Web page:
It is important to get personal accounts right—that includes to deliver it on time—but a prudent manager will recognise that events are something, as Harold Macmillan mentioned, that are not always in the control of those who would wish to have them under control. The policy intention is that the personal accounts should be delivered in 2012, and nothing we are aware of at this point would prevent that from happening. That has not changed. I had not tied myself down to April of 2012, but it does seem to be a reasonable date as a target to launch it on. But it may well be that for other reasons there are other times of the year that might be more appropriate. But as far as we are concerned, there is nothing we know that would prevent a 2012 launch.
So that is what we are aiming at; that is what we expect to hit, and Tim Jones has been brought from the private sector in order to ensure that we have a senior executive who is able to deliver a project of this kind on time, on budget, and to enable it to create the mechanisms to deliver personal accounts, bearing in mind that PADA itself will not deliver personal accounts, bearing in mind that PADA itself will not deliver personal accounts. I can give that reassurance.
Tim Jones has a background which has not involved having to weather the uncertain waters of politics, or politicians’ ability to salami-slice words—or, indeed, journalists’ encouragement of what appear to be innocuous comments which are then repeatedly referred to in Parliament. I agree that Paul Lewis is an estimable journalist who does indeed know how to do an interview and get a story, as he did on this occasion. Tim Jones has, however, assured me that he knows of nothing that would stop him from delivering in 2012, and he fully intends to see that that happens. I hope I can reassure the hon. Gentlemen on that point.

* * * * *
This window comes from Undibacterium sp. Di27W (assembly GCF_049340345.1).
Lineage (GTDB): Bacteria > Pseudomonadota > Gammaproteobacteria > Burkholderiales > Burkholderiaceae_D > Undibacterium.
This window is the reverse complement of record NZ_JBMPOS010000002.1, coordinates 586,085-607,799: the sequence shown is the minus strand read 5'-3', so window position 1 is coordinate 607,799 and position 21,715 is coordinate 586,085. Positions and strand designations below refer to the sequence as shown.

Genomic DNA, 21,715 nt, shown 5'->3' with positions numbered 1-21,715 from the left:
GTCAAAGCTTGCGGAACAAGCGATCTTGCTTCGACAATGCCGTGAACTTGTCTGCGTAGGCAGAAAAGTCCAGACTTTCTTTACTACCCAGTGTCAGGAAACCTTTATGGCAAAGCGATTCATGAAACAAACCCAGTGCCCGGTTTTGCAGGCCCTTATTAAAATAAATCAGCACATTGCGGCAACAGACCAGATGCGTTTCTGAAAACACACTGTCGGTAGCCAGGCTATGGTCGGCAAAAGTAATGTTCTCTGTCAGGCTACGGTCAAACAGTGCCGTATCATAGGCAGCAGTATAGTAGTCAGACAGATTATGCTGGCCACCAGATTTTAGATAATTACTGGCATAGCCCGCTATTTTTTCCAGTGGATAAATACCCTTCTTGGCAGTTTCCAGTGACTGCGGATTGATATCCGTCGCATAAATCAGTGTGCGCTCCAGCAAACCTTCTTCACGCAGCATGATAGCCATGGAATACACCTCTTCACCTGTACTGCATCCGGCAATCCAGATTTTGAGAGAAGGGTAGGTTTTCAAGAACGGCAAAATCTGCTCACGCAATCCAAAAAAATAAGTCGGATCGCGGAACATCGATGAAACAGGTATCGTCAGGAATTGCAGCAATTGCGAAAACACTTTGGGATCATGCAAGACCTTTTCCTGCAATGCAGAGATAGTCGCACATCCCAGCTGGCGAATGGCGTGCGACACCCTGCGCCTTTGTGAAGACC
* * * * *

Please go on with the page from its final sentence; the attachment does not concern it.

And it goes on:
The reason I do not want the amendment in the Bill is that we have not fixed on 1 April 2012 as a precise date. That is a reasonable target date for the moment, but it may be better, for all sorts of reasons, including presentation of better dates, to move it a month or two one way or the other. We are still targeting 2012. That is when we expect to deliver, but I do not want to enshrine that in the Bill. Primary legislation is not the place to set out precise dates for implementation of reforms. It is the place to set out the principles of a reform and the approach to reform, and it is only sensible to retain some flexibility in the start date. Who knows what might happen over the next four years, or how the pensions landscape may change?